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  • My mother fell in love with my father while they were both in college at Florida State. My father had returned to school, just out of the Korean War, and my mother was only eighteen but in her second year of college - having been advanced by ability in private girl's schools.

    Susan loved Edward for his rakish good looks, no doubt, however, she also harbored a secret desire to become the farmer's wife. My father had been raised on a dairy farm in New York, just outside of Ithaca. This is where the young couple honeymooned.

    My mother's hopes for becoming the farmer's wife were dashed by my father - he wanted no part of that life. He had been up with the chickens his entire life till he went away to college - and there was no turning back for him.

    Imagine his surprise when, flash forward 20 years, my mother pulled up to the farmstead where we lived but did not farm (the only thing they grew was our big family) with a trunk full of chickens. My mother drove up the road in her white Cadillac El Dorado, rolling to a stop outside the farm house, dust billowing in the afternoon sun. Mom had her hired man, Ronnie - he worked at her office - pop the trunk and about twenty hens and two roosters took a collective gasp of air.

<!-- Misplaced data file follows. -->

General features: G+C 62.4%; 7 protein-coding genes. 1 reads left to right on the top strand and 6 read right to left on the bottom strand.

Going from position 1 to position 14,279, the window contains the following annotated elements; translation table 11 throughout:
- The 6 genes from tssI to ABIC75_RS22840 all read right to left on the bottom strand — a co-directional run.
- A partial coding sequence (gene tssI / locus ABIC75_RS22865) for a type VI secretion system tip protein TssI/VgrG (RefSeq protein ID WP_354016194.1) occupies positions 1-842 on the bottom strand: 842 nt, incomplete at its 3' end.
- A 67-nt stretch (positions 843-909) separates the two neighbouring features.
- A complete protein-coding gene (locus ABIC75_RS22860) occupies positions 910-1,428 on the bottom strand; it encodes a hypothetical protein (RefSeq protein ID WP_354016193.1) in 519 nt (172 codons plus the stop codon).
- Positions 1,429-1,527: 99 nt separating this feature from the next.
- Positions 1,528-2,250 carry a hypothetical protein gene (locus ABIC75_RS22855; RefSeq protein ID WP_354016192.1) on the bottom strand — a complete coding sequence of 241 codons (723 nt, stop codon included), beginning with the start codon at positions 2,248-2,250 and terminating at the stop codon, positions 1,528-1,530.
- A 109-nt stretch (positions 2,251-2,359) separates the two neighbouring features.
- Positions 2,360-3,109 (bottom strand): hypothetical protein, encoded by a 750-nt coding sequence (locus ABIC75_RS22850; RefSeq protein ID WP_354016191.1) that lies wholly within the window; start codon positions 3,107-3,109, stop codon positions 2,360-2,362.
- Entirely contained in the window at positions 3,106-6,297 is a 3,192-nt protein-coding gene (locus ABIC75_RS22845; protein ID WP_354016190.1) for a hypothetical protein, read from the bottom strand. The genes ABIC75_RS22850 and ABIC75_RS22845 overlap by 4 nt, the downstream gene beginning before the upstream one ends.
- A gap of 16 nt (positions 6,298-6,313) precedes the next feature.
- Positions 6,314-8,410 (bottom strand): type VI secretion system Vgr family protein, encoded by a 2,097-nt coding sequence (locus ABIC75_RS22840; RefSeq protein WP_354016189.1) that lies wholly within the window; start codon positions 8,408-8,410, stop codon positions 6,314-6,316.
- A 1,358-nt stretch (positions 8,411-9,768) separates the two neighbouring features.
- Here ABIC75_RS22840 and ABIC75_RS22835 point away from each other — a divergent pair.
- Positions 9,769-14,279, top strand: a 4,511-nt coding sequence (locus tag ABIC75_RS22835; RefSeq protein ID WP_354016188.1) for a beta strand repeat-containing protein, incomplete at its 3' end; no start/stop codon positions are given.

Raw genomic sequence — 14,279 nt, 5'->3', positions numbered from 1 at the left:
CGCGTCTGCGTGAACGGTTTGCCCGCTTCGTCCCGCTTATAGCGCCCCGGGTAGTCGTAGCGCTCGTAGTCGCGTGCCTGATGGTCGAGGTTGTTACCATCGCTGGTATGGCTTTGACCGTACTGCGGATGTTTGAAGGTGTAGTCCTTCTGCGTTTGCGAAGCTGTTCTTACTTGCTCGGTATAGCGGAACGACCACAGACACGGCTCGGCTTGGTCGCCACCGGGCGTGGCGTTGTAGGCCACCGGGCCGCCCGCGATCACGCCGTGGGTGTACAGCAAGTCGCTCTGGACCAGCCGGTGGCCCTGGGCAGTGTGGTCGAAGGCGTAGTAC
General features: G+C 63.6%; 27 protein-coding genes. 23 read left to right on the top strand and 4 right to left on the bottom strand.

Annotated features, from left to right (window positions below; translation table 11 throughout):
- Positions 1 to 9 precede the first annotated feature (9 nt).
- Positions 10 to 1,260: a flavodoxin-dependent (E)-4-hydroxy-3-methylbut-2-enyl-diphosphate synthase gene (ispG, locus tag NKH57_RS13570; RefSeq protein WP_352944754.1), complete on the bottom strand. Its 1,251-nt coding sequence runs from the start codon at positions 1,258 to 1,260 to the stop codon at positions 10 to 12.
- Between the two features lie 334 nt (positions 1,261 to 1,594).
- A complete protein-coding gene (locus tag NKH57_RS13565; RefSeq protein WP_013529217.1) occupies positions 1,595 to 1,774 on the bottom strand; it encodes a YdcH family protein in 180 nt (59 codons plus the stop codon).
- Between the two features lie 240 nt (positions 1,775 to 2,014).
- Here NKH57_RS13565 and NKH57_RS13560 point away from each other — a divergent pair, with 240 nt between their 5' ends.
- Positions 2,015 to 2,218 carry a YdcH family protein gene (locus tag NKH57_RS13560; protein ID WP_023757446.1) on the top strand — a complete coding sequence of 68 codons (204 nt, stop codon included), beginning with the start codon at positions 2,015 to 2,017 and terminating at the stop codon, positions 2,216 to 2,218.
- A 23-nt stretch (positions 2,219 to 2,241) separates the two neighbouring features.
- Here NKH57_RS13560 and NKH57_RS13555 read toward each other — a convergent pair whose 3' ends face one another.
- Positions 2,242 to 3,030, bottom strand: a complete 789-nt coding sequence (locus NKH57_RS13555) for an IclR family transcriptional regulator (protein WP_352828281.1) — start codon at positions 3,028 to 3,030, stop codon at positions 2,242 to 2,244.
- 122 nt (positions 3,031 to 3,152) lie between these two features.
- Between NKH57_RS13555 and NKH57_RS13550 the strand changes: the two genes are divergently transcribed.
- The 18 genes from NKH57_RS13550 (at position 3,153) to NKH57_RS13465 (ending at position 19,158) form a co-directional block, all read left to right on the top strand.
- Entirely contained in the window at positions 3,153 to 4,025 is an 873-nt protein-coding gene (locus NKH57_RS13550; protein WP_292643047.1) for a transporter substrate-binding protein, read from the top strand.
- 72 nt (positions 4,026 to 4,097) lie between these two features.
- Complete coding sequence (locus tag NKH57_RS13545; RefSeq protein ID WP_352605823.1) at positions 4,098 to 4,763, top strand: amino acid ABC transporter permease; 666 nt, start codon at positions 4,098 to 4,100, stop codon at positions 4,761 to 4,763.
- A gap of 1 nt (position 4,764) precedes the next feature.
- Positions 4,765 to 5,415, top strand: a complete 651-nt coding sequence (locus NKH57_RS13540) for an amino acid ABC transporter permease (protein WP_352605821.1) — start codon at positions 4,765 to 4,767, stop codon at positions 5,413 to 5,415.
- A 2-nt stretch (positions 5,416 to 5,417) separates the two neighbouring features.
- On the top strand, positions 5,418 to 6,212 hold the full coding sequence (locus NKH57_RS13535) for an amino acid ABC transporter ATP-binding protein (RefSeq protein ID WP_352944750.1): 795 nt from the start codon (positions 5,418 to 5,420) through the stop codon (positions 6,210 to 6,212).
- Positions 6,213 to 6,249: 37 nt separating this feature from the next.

The farm had an abandoned chicken house that now had new tenants. My father was not amused that first morning when the roosters began crowing at 4 am. He still retained the habit of rising early - but this was early even for him. Another time, the chickens were raising hell and it turned out that there was a possum in the hen house. My father was dispatched with the only weapon at his disposal - a nine iron.

    My most vivid memory of living with chickens occurred when both of my parents forgot to pick up the chicken feed. We woke up to find all of our chickens perched on the steps to the house. They would not give way when it was time for us to go down the long dirt road to meet the school bus. It was like a scene from Hitchcock's movie - their level and unwaveringly malevolent gaze and their refusal to move. They were on a chicken hunger strike. My mother ended up cooking a pot of brown rice for the chickens and we made the bus with seconds to spare.

    I recognize my mom today for this story and so many others. Never a dull moment, Mom. I miss you.
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